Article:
1,215 Posts
Ethanol is not the answer. Paraphrased from Investor's Business Daily article dated today, July 19th:

Even if every available acre of corn were used for the poduction of ethanol, it would replace only 12.3% of the gasoline used in the United States.

And that's not even taking into consideration the lower fuel-value of ethanol (1.5 gallons needed to do the same work as 1 gallon of gasoline), or the energy required for this production.

According to the article, 73 million acres of corn cropland would only supply 3.7% of the US's auto and truck transort needs.

And that's without crop rotation. If you treat the land right and regularly rotate crops and let some land lie fallow, then the 73 million acres of cropland is reduced further.

Ethanol refinement/production is also pollutive. Nitrogen, phosphorous, and pesticide runoffs are produced in the making of corn-based Ethanol. And so are more smog-creating pollutants.

And my own observation: Ethanol production still needs government subsidies to remain sustainable. As an investor, I have learned that if something needs continual "propping up", then there's a major problem with the business model, the market demand, or the product itself.
 

·
Registered
Joined
·
7,166 Posts
I keep hearing about the use of corn to produce ethanol. Is corn the most efficient way to make ethanol? Because if there is a better raw product to make ethanol with that doesn't require as much care as corn does, we should be focusing on that.

For example, it may be feasable to make major quantities of fuel oil using agae.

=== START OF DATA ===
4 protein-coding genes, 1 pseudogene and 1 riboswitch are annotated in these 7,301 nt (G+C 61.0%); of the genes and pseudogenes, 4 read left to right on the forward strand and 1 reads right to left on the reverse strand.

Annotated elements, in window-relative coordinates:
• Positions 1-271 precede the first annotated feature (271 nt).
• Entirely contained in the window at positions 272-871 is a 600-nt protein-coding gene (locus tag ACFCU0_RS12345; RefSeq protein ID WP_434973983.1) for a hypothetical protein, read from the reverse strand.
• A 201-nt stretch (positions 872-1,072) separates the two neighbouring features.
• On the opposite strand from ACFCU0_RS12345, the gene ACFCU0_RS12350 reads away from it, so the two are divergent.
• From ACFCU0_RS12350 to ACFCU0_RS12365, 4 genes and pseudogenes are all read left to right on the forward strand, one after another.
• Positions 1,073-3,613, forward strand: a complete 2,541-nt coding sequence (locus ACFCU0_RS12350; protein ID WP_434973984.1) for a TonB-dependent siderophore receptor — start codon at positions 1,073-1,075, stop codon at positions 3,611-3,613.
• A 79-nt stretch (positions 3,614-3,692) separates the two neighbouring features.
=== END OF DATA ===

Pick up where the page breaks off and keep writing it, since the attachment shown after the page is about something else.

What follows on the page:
·
Registered
Joined
·
319 Posts
Corn is too important a commodity to let it be ignored in favor of other crops more suitable for ethanol production. The US spends plenty of money on it, even if it gets plowed under.

Maybe if sugar cane grew well on the same land there'd be a switch, but I don't think that's going to be the case...
 

·
Registered
Joined
·
7,166 Posts
A commodity is only as valueable as we make it. If gold and diamonds weren't pretty to look at, they wouldn't be valuable.

If a crop is better suited to make ethanol, and ethanol demand goes up, that crop value will go up.
 

·
Registered
Joined
·
1,215 Posts
DanMan32 said:
A commodity is only as valueable as we make it. If gold and diamonds weren't pretty to look at, they wouldn't be valuable.

If a crop is better suited to make ethanol, and ethanol demand goes up, that crop value will go up.
Gold and diamonds are used for more than just to look at.

Gold is still used extensively in electonics manufacture.

Notwithstanding the hip-hop generation's fascination with "bling", gold is very nearly an ideal material for the replacement of tooth cutting surfaces. I know some folks with gold dental onlays that have lasted 20-25 years or longer. It will outlast ceramic.